New South Atlantic Division Commander Excited to be Back in USACE
By Paco Hamm
USACE, Charleston District
March 3, 2023
A district commander doesn’t often become the division commander in the same region. In the summer of 2022, Brig. Gen. Daniel H. Hibner, made this scenario a reality by becoming the new South Atlantic Division commander.
“I’m so glad to be back in the SAD footprint,” Hibner said. “I am familiar with most of the projects throughout our region due to the quarterly regional governance meetings and other touchpoints.”
Considering this opportunity an absolute advantage, Hibner said. “Now I have the opportunity to ‘deep dive’ and learn more about what our role is throughout the entire southeast – and as I do I gain a greater appreciation for the incredible work we do in SAD.”
On Dec. 5, 2022, the USACE Charleston District gathered with stakeholders to celebrate the completion of the Charleston Harbor Post 45 Deepening Project. With the final pull of a lever and radio call to the dredge, officials marked the end of this decade-long project. The Post 45 project deepened Charleston Harbor to a depth of 52 feet, allowing the largest container ships in the world to use the port at any time and any tide. In attendance at the ceremony was the Charleston District Leadership team, Post 45 Project Delivery Team, South Atlantic Division Commander Brigadier General Daniel Hibner, CEO of the SC Ports Authority Barbara Melvin, Congresswomen Nancy Mace, US Senator Tim Scott, US Senator Lindsey Graham, and SC Governor Henry McMaster.
(USACE photo by Dylan Burnell)
Family is very important to Hibner as his family is also delighted with the move. “This is where my family and I wanted to be and I couldn’t be happier,” he said.
Speaking of family, Hibner has a twin brother who was also in the military, since retired to serve in a senior executive service position. So, since his promotion to brigadier general, the question begging to be asked is, “has he had a chance to pull rank?”
“I have to laugh at this question,” he said, acknowledging that they have always been the same rank throughout their career.
“We have literally been promoted the same day for every rank we held. And within a month of my promotion, my brother, now retired, was inducted as a Tier 1 SES. I can’t win,” Hibner said.
When he left SAS and went to Fort Leonard Wood to be the commandant at the U.S Army Engineer School, one thing he took with him from USACE was the importance of the amazing Department of Army (DA) civilians. “They are critical to everything that we do. I was able to work with many civilians at the Army Engineer School as well as the Maneuver Support Center of Excellence and was happy to find the quality was the same. Reliable committed teammates.”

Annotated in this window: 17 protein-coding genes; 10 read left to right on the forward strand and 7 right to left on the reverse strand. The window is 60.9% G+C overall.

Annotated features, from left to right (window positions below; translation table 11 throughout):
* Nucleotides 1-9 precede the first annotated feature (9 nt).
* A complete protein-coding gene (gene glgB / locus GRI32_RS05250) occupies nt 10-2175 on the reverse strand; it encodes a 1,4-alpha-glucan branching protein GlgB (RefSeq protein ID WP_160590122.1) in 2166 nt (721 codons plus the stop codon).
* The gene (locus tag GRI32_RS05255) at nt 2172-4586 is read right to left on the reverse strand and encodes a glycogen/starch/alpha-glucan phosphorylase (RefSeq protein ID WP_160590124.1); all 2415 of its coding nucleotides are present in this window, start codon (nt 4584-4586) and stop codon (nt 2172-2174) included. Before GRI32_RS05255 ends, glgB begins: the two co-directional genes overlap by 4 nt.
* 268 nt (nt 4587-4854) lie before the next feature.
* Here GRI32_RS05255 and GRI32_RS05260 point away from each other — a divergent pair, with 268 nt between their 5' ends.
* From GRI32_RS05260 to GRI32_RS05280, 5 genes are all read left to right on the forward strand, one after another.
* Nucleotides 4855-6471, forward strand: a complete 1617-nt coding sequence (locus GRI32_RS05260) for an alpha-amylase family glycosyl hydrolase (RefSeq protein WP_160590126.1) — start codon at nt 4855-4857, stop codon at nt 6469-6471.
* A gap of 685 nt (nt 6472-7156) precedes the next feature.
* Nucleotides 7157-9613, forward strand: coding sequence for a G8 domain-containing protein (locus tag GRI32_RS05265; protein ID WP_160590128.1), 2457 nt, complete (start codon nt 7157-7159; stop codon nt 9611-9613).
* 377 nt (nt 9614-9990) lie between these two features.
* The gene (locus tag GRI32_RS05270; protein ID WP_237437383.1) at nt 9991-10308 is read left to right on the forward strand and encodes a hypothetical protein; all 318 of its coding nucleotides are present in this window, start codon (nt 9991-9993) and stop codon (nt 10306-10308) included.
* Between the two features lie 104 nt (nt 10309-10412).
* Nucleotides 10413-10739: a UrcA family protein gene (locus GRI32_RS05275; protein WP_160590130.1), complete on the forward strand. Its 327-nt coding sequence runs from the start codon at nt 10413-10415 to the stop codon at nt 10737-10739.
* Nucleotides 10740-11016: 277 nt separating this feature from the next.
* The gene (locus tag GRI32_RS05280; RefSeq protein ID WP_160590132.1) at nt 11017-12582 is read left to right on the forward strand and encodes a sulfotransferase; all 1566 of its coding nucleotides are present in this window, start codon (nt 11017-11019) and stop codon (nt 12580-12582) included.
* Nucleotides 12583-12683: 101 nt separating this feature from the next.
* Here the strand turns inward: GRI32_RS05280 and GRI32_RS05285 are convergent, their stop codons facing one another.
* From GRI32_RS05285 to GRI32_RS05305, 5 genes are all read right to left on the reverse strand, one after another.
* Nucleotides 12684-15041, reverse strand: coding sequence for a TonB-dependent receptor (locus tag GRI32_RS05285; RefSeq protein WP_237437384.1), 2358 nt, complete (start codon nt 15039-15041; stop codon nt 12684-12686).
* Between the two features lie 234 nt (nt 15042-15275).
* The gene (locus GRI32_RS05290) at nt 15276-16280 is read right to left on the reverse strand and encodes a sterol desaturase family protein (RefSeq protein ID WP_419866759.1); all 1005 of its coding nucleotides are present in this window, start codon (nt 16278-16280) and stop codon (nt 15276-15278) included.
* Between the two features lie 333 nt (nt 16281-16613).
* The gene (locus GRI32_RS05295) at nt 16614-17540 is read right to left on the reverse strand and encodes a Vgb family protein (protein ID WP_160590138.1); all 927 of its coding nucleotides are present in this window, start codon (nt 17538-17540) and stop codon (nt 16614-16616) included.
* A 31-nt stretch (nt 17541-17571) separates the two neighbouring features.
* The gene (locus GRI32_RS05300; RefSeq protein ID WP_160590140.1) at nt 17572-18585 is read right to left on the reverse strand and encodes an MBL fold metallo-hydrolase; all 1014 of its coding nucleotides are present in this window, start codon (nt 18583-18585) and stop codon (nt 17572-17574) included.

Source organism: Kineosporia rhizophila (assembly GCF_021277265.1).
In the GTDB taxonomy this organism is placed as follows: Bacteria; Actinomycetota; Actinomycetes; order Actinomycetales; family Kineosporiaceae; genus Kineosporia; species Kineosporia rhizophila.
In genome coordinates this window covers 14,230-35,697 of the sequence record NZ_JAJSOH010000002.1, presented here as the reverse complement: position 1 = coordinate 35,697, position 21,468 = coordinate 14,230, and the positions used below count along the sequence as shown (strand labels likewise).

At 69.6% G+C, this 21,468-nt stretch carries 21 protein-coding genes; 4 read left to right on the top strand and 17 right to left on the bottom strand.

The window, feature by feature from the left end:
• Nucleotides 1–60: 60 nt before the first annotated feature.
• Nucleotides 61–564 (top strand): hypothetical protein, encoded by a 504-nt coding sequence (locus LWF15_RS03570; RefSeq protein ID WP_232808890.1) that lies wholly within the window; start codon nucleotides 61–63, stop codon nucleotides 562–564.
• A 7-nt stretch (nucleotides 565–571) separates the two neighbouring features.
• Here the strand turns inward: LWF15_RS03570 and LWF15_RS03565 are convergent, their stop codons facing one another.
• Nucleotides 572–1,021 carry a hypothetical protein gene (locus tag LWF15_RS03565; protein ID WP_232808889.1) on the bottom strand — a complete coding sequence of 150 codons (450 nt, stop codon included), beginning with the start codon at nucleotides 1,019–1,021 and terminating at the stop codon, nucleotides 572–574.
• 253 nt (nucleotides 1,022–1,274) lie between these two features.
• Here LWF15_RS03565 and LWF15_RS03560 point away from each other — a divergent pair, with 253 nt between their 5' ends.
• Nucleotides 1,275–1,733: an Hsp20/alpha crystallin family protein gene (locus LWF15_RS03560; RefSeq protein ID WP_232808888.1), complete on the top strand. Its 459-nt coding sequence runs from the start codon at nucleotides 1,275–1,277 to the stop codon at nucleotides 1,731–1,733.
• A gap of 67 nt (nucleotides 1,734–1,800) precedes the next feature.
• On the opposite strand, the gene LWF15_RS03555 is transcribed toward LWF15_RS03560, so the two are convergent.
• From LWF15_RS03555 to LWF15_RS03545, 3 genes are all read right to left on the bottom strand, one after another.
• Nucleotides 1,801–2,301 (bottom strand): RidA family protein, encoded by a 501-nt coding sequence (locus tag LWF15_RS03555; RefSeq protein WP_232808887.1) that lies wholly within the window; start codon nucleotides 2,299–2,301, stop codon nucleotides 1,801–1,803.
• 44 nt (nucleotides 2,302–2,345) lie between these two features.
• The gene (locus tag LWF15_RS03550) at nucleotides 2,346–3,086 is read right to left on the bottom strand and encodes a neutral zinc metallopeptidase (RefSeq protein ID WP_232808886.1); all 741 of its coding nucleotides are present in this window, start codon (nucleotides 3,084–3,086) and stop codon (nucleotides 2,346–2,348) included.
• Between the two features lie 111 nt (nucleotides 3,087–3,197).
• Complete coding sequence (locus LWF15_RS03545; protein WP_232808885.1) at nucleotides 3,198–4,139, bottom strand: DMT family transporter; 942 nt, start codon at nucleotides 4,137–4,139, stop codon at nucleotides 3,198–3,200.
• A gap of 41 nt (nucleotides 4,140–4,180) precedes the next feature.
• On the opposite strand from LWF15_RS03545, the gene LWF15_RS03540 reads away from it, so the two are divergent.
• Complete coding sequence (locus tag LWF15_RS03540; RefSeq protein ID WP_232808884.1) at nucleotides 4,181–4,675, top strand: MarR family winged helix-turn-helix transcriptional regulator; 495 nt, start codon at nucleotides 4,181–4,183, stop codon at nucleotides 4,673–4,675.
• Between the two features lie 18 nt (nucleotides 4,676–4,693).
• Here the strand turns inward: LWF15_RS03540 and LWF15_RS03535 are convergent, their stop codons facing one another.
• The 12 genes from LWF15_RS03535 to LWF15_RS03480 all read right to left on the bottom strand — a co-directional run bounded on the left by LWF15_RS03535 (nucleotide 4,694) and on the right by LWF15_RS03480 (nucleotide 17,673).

When he was picked to go to SAD, he says he took “an appreciation for our ‘regiment,’” and hopes to do more to integrate USACE into regimental activities.
While at the Savannah District, Hibner, had an opportunity to be involved in the Savannah Harbor Expansion Project which was completed in 2022. Now he’s involved in many deepening projects across the Southeast.
“The harbor deepening projects that are occurring or have occurred throughout our area of operation are extremely important to our Nation,” said Hibner, who has deployed in four combat tours to Iraq during Operation Iraqi Freedom and one deployment to Afghanistan in support of Enduring Freedom.
“We all learned an important lesson during the pandemic when the shipping industry was heavily impacted.”
In December 2022, he joined Charleston District’s commander, Lt. Col. Andrew Johannes during the Post 45 Charleston Harbor Deepening Project.
“To take a project of this scale and impact from a feasibility study to completion in 12 years and within just six years of its federal construction authorization is a testament to the vision of the Port, the cooperation of local leaders, and the determination and professionalism of the Charleston District and the U.S. Army Corps of Engineers.”
He sees the division continuing to execute all the historically large programs “in the incredible and professional way they do it,” he said.
One of the challenges he cites facing the division, is a challenge many organizations face, the new paradigm of teleworking.
“We need to remain connected in our ‘new normal.’ I believe great professional relationships are grounded in personal relationships. As we work more remotely and have more telework, I hope we still find time to check in on our teammates, look out for each other, and find opportunities to make each other better every day – whether we’re in person or not!”
When asked if he had any new year’s resolutions, the general was succinct. “No hurricanes in ’23.”